Remember when we could gather in groups of more than 10, worship in a church sanctuary, send our kids to school, attend concerts and conferences, watch sports, shop for groceries without wearing a mask, and have dinner in a restaurant? You know, way back in March? Yeah, those were great times.
During the past few months, the COVID-19 pandemic has changed our way of life in ways no one could have foreseen. It’s been called a black swan event, something completely unpredictable, unexpected and out of our control. To stop the spread of the virus, entire industries have shut down as much of the nation practices social distancing.
But not agriculture. Farmers can’t stay home. And neither can businesses that serve them.
Mother Nature doesn’t care about pandemics. Spring arrived mostly on schedule, regardless of what was happening around us. The virus crisis has certainly caused turmoil in the agricultural industry, but that didn’t stop producers from doing what they do best. Just like every spring, they’re putting in tireless hours to produce safe, healthy, affordable food that will restock grocery store shelves, produce bins and meat and dairy cases.
Because those producers need supplies to put in crops and care for livestock, MFA hasn’t stopped, either. Just like our customers, MFA employees are deemed “essential,” so they’ve been on the front lines, helping to provide the products, services and information needed during what is typically the busiest time of year for agriculture. You’ll read more about MFA’s response to COVID-19 from CEO Ernie Verslues later in this issue.
Speaking of this issue, putting Today’s Farmer together during this extraordinary time was most assuredly challenging. But that’s nothing compared to the hardships many folks are experiencing. We’re all weathering the same storm, but we’re not all in the same boat. I read that analogy in an opinion piece recently, and it’s the perfect way to describe the situation.
While my family’s routines have been disrupted, we’re adjusting as well as can be expected. We’ve been forced to slow down our admittedly too-hectic schedule. We’ve had to take a more active role in our children’s education. We’ve gotten things done around our house and property that had never reached the top of the to-do list. We’re spending less money on gas and more money on groceries for home-cooked meals.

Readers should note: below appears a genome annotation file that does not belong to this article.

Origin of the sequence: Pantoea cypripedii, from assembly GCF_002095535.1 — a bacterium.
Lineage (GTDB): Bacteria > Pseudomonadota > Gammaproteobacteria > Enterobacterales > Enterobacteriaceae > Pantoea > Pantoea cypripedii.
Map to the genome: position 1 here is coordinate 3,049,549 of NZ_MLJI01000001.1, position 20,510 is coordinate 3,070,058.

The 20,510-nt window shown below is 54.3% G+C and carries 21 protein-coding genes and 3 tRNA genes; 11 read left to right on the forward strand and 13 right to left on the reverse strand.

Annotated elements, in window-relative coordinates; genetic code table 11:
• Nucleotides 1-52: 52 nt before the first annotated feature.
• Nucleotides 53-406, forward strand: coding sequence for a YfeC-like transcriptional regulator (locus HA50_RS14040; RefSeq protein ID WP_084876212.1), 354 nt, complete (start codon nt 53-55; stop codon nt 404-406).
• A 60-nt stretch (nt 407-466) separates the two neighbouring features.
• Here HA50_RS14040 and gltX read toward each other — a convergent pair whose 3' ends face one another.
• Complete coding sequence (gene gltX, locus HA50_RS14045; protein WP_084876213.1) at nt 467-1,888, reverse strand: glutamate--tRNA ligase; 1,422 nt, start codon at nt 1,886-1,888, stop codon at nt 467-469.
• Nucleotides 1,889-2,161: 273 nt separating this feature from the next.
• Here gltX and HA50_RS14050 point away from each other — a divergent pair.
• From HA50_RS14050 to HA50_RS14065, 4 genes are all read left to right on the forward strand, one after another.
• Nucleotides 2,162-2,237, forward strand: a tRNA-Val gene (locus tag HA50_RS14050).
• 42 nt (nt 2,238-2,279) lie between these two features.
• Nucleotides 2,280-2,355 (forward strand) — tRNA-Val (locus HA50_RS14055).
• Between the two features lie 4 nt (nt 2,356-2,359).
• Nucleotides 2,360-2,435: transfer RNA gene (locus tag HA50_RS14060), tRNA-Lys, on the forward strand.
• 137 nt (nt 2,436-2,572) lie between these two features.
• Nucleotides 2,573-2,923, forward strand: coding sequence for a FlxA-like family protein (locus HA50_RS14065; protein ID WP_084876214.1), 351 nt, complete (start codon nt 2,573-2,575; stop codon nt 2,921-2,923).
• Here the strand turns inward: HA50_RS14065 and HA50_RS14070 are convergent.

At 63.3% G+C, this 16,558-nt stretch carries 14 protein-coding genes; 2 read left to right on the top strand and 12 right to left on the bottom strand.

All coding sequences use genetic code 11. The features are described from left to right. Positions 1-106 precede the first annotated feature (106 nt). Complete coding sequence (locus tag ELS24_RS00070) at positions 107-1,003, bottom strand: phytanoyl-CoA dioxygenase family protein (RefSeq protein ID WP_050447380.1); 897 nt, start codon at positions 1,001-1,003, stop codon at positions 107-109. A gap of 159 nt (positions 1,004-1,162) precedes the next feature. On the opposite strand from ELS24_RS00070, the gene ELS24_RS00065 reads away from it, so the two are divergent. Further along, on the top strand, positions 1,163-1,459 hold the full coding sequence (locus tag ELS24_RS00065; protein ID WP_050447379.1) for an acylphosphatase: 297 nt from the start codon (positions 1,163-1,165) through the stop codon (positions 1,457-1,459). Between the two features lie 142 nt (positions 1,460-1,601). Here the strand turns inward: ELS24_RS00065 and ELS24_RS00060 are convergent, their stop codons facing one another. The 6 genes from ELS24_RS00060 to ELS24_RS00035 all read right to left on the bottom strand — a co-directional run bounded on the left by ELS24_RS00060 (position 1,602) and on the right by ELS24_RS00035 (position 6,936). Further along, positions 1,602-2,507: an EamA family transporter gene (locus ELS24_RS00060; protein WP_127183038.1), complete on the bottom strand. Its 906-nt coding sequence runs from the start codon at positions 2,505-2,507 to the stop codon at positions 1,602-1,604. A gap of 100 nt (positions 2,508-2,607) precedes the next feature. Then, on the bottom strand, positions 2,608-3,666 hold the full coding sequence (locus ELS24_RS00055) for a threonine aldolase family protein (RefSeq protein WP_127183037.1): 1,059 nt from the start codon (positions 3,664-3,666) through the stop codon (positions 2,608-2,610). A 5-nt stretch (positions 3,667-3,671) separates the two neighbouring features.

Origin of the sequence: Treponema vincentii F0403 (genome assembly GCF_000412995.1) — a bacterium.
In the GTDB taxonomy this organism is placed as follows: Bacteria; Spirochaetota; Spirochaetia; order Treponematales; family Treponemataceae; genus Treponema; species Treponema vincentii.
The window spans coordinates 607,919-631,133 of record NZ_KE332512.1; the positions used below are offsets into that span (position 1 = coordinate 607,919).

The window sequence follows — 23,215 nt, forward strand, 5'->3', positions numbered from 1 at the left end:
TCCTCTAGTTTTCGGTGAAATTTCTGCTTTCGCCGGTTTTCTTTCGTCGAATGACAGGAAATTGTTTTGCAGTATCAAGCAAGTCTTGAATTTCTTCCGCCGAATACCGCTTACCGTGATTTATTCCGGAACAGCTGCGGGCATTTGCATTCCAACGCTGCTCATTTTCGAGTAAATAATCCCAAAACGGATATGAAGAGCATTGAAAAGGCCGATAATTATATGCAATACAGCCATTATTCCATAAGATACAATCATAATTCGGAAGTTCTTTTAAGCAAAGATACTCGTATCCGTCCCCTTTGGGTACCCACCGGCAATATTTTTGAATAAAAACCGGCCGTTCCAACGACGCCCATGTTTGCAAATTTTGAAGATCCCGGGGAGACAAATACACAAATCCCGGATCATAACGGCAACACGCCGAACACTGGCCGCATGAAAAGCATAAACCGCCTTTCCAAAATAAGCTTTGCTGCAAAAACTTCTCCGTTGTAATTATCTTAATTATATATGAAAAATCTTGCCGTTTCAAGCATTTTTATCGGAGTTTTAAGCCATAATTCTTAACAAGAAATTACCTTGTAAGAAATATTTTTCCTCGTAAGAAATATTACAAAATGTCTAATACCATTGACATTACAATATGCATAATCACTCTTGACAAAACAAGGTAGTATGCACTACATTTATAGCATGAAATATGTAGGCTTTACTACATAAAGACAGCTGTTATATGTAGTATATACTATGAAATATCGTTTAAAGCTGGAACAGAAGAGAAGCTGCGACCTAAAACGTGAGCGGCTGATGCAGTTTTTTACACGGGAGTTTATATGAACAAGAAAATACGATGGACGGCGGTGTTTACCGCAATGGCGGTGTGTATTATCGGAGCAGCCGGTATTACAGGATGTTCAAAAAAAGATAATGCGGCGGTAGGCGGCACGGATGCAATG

However, I know other lives have been turned upside down in the COVID-19 climate. Many families have lost jobs and income. Some farmers have seen their markets dry up. Small-business owners may have to close forever. High school seniors are missing once-in-a-lifetime events such as proms and graduations. People have faced serious sickness and death from the virus.
I personally don’t know anyone who has contracted COVID-19, but my sister is a nurse in Tennessee, and I worry about her safety on the job. I’m grateful for her and all the medical personnel who are not only tending to virus victims but also other patients who need care. I’m thankful for those working to keep critical businesses, services and infrastructure running. I’ve also seen great stories of neighbors and communities working together to help one another through this crisis.
Like you, I am praying for a swift end to this pandemic. To say it’s a strange time is an understatement. Humans aren’t cut out to be quarantined. We’re social creatures by nature. I was heartbroken to cancel plans to travel to Tennessee to spend Easter with my family. I hate that our kids are missing their baseball season, ballet recitals and taekwondo tournaments, and I sympathize with high school seniors such as my cousin, Katherine, who won’t have a graduation ceremony. I can’t wait to go to the store—any store— mask-free without worrying about staying 6 feet from fellow shoppers. I’m longing to have a nice, sit-down meal in a restaurant. And I will welcome the opportunity to offer a warm handshake the next time I visit a farm to do a story.
I’d taken those things for granted in the past. I won’t anymore. This situation has profoundly changed my perspective. How about you? What will you appreciate just a little more when the pandemic subsides? I hope you take time to reflect on what really matters, such as health, family and faith. If you’re looking for a silver lining, maybe that’s it.
I have no idea when life can get back to normal, but I’m confident that it will—even if that’s some yet-unknown “new normal.” When we get past this bizarre chapter in our lives, I truly believe we’ll all be better on the other side.
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